By invoking objectification, instrumentalization, trauma, and consent, these young people – consciously or not – are using terms handed down to them by feminism. Their concerns closely mirror those of second-wave feminists about the way that (heterosexual) sex inherently objectified and degraded women. Turning to the historical antecedents of contemporary sex-negativity helps avoid the slip into apolitical prompted by generational exceptionalism.

During the sex wars, groups like WAVAW (Women Against Violence Against Women) and WAVPM (Women Against Violence in Pornography and Media) argued that pornography, sex work and kink were at the root of male violence. Termed “cultural feminists”, they generally refused to incorporate economic or racial factors into their worldview, and ascribed extreme power to media as a determinant of sexual behaviour, as if porn had instant brainwashing effects. They campaigned to shutter peep shows and illegalise porn, efforts being redoubled by the #CancelPorn TikTok movement. They allied with conservatives in order to introduce anti-trafficking legislation and ban the distribution of pornographic materials.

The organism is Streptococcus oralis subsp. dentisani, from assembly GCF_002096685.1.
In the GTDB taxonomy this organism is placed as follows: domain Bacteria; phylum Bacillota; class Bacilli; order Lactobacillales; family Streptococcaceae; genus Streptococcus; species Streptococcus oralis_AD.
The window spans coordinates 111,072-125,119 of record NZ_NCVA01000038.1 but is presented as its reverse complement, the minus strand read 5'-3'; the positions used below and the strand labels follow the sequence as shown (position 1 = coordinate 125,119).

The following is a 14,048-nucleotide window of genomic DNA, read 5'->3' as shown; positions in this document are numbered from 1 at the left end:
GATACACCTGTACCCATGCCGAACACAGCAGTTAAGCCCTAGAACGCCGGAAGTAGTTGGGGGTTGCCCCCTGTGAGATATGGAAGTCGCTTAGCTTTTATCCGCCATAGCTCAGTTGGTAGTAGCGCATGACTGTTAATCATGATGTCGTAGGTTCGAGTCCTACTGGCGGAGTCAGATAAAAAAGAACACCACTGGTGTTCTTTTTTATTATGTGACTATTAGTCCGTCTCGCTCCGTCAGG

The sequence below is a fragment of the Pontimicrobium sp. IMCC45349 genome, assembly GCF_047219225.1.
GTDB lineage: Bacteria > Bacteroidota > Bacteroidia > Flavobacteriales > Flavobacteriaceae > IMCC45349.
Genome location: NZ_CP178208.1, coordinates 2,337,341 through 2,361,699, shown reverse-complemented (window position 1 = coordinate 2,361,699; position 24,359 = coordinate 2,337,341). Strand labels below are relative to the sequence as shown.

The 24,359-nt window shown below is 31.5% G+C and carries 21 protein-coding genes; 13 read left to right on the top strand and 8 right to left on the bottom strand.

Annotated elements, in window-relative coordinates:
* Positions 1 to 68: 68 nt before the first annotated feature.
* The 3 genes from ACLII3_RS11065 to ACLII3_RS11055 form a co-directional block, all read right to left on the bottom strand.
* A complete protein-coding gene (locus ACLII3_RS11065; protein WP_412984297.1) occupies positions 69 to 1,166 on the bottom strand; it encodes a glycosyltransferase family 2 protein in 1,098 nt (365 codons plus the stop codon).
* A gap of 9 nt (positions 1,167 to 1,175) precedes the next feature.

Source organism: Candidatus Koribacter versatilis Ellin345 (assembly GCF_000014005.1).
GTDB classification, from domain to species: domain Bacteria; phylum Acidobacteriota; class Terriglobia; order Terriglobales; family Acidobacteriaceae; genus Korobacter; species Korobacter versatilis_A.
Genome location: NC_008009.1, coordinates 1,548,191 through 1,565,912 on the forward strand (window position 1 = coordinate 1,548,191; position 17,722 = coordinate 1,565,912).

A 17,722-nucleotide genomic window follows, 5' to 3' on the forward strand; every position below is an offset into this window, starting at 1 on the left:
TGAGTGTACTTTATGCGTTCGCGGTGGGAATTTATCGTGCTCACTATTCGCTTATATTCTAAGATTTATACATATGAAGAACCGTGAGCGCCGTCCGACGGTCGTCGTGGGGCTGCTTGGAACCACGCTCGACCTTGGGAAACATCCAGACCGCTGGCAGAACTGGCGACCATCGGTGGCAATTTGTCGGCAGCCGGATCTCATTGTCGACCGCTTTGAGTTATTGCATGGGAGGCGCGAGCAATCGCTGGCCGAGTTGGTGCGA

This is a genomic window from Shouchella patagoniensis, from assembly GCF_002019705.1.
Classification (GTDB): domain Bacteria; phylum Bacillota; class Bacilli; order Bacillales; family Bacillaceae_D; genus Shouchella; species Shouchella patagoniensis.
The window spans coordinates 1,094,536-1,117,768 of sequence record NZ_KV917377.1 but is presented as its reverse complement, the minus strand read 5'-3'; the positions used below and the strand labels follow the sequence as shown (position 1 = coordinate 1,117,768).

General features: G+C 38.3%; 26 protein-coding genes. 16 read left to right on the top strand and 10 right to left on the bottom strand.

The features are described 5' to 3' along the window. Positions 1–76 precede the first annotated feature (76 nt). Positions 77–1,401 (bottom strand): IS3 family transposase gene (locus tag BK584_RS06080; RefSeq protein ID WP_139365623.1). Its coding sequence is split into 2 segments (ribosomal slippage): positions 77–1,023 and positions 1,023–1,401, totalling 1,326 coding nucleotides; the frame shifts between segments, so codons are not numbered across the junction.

At the same time, feminist sex-negativity was not always straightforwardly censorious. During the second wave, lesbian feminists in particular – invigorated by the political energy of Women’s Liberation – developed a kind of militant optimism about what they called “politically correct” sex. If done right, they argued, sex would be the opposite of violence: safe, harmonious and healing. It would even – as implausible as it might sound – advance the cause of feminism. This kind of utopian longing is voiced by one of Srinivasan’s male students, who – sounding eerily like a 1970s lesbian separatist – reportedly asked “whether it was too utopian to imagine sex that was loving and mutual and not about domination and submission”.